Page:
This is largely a function of everything that has gone before, but don’t underestimate its importance. By taking the pressure off having to individually monitor every department, every transaction, every industry update, and every potential risk, you can achieve a level of confidence that feeds peace of mind. Removing some of these stresses means you can think more clearly and function better – meaning better decisions, and a virtuous circle.
7. Free yourself
Managing a business is time consuming – there is no getting away from that – and your time is a finite resource. By reducing the physical time it takes to monitor your key financials, you free up more time to focus on the day-to-day business.
Not only that, but combine more time with less worry and you find yourself being more productive and having more time to stop and think. These are the moments when you are at your most creative and likely to come up with your best ideas. Another virtuous circle.
8. Enforce prioritisation
Faced with a practically limitless set of choices for your business, but limited resources and attention span, you are forced to prioritise.
The first step in establishing any good dashboard is to think long and hard about what is really important to your business and what you want to achieve. A good dashboard should fit on to one page so that you can see everything at a glance. This constraint gives you the discipline you need to only include what is most important to you.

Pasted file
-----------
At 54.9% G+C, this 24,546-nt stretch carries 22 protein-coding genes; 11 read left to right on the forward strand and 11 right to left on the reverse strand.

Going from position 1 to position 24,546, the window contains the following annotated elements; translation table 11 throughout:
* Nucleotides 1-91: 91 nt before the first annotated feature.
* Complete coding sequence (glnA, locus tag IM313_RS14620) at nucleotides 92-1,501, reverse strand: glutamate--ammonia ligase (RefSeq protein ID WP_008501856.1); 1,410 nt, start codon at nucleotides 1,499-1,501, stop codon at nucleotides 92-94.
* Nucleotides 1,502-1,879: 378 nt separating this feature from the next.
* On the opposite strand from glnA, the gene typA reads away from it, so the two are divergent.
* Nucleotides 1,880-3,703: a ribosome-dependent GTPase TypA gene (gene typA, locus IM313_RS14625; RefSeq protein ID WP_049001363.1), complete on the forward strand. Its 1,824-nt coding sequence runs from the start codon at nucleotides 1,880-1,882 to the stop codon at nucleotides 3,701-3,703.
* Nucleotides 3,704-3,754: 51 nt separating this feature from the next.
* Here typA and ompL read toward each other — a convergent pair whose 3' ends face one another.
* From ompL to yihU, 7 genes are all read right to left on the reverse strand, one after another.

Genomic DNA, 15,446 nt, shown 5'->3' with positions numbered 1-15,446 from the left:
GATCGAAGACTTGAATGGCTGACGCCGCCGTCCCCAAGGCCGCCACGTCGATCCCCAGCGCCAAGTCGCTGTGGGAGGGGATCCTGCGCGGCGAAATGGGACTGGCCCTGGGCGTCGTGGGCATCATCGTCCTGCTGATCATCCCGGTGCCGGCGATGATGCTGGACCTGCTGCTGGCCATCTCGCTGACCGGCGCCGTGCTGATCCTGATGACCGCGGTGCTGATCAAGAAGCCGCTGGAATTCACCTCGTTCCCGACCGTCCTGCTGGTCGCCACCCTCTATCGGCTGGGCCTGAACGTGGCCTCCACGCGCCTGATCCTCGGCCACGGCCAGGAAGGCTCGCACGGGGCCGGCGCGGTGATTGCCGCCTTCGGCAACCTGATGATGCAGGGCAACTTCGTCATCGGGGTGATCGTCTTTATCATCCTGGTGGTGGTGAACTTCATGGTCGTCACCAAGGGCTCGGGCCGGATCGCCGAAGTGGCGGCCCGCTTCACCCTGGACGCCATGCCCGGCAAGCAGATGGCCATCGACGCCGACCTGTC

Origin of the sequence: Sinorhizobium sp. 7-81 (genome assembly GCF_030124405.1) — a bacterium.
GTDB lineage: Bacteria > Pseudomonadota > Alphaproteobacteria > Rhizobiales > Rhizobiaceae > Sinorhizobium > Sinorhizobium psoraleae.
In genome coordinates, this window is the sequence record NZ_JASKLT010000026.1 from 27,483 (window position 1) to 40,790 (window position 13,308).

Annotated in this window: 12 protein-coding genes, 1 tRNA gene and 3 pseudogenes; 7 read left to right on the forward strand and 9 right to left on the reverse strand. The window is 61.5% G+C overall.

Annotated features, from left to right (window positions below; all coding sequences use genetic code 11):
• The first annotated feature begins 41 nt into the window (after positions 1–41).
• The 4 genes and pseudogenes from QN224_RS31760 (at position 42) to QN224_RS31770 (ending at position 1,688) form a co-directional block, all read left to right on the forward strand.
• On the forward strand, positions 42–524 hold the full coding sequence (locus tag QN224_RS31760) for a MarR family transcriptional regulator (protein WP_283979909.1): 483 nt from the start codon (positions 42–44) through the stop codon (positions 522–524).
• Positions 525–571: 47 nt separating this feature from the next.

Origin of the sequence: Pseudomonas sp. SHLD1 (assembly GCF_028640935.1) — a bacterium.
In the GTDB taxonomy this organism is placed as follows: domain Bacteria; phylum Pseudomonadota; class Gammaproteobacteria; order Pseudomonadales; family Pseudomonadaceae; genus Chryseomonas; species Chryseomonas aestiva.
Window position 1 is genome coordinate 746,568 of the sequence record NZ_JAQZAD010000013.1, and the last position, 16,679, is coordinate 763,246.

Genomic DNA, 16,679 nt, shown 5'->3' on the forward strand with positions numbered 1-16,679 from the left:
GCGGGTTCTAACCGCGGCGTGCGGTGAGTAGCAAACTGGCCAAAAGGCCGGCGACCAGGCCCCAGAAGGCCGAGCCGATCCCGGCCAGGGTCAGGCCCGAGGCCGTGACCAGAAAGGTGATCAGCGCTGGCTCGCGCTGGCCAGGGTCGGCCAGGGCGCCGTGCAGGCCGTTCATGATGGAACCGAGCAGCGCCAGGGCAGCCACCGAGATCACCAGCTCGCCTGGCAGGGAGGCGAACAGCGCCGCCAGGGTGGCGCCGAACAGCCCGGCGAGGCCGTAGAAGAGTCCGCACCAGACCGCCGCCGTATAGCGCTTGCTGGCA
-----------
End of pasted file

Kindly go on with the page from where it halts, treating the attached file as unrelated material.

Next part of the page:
Comparing your business with other businesses in your industry, or with similar businesses in other industries, is a healthy practice that can point you towards continuous improvement.
A good dashboard will include a set of metrics that help you to easily monitor your performance against suitable comparisons. This means you can constantly adjust without embarking on big standalone benchmarking exercises.
As a rolling measure rather than a periodic update, it will also ensure you are not caught out by sudden changes in the industry that you should be aware of.
10. Keep score
Finally, the fundamental principle of the dashboard – if you are not keeping score then you are just practicing.
This doesn’t need to be as ruthless as it sounds – how you use and react to those scores will of course reflect what is important to you and your own business culture, but without knowing the facts how can you ever expect to improve and grow?
So there it is. Think it through carefully, set it up correctly, adjust it as you go, and make sure it uses your data in a smart way and a dashboard will be the best business tool you could hope for.